Lead Investigator: Timothy Gaulton, Massachusetts General Hospital
Title of Proposal Research: Understanding the impact of body mass index on the effectiveness of baricitinib as a treatment for individuals hospitalized with COVID-19
Vivli Data Request: 8806
Funding Source: None
Potential Conflicts of Interest: None
Summary of the Proposed Research:
Over 40% of adult Americans are obese. Obesity is a major risk factor for severe illness and death from COVID-19 infection. Individuals with obesity may have an exaggerated immune response to the virus, which can contribute to severe illness and complications. Baricitinib is a medication used to treat autoimmune diseases such as rheumatoid arthritis where the body’s natural defense system cannot tell the difference between your own cells and foreign cells, causing the body to mistakenly attack normal cells. It works by inhibiting enzymes called Janus kinases (JAKs). JAKs are a type of enzyme (a protein that speeds up chemical reactions in the body) that are involved in cell growth, survival, development, and are critically important for immune cells. By inhibiting JAKs, baricitinib can help reduce the activity of these immune cells and dampen the immune response. Baricitinib has been studied as a potential treatment for COVID-19, as it may reduce severe inflammation. Clinical trials have shown that baricitinib may reduce the time to recovery and improve clinical outcomes for hospitalized COVID-19 patients. Of concern, past research has found that people with obesity and rheumatoid arthritis may have a reduced response to baricitinib compared to people without obesity and were less likely to achieve clinical remission. While the mechanism of this reduced response is unclear, it raises significant questions about the effectiveness of baricitinib in treating COVID-19 in patients with obesity.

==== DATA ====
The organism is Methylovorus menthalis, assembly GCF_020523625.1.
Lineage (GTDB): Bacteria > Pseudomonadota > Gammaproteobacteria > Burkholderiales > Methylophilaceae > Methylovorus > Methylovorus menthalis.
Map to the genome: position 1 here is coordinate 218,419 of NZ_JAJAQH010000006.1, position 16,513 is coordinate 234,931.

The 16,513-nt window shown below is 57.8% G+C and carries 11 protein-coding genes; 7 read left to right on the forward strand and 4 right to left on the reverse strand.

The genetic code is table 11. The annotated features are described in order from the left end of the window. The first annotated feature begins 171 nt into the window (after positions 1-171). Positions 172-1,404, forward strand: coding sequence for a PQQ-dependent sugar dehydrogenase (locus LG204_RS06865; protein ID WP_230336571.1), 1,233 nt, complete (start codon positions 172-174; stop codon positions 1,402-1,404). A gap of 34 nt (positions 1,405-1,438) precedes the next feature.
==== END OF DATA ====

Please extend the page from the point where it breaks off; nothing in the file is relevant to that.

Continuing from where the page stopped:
Identifying medications that may benefit individuals with obesity who develop COVID-19 infection is very important. At the same time, it is critical to identify when medications are ineffective or even harmful, as this helps us understand disease mechanisms and improve clinical outcomes. Therefore, we plan to perform a retrospective analysis of a patient cohort from two clinical trials that investigated the effectiveness of baricitinib on clinical outcomes in individuals hospitalized with COVID-19. We will use regression modeling to quantify the impact of obesity on baricitinib effectiveness. Regression models are statistical models that estimate the relationship between one dependent variable and one or more other independent variables. The results of our study will provide high-quality evidence to inform treatment decisions in obese patients with COVID-19 and will provide a wider understanding of how obesity impacts COVID-19 infection.
A Randomized, Double-Blind, Placebo-Controlled, Parallel-Group Phase 3 Study of Baricitinib in Patients With COVID-19 Infection
Data Contributor: Lilly
Study ID: NCT04421027
Sponsor ID: 17830
A Multicenter, Adaptive, Randomized Blinded Controlled Trial of the Safety and Efficacy of Investigational Therapeutics for the Treatment of COVID-19 in Hospitalized Adults (ACTT-2)
Data Contributor: NIAID (a data-sharing platform funded by the National Institutes of Health)
Study ID: NCT04401579
Sponsor ID: 20-0006 ACTT-2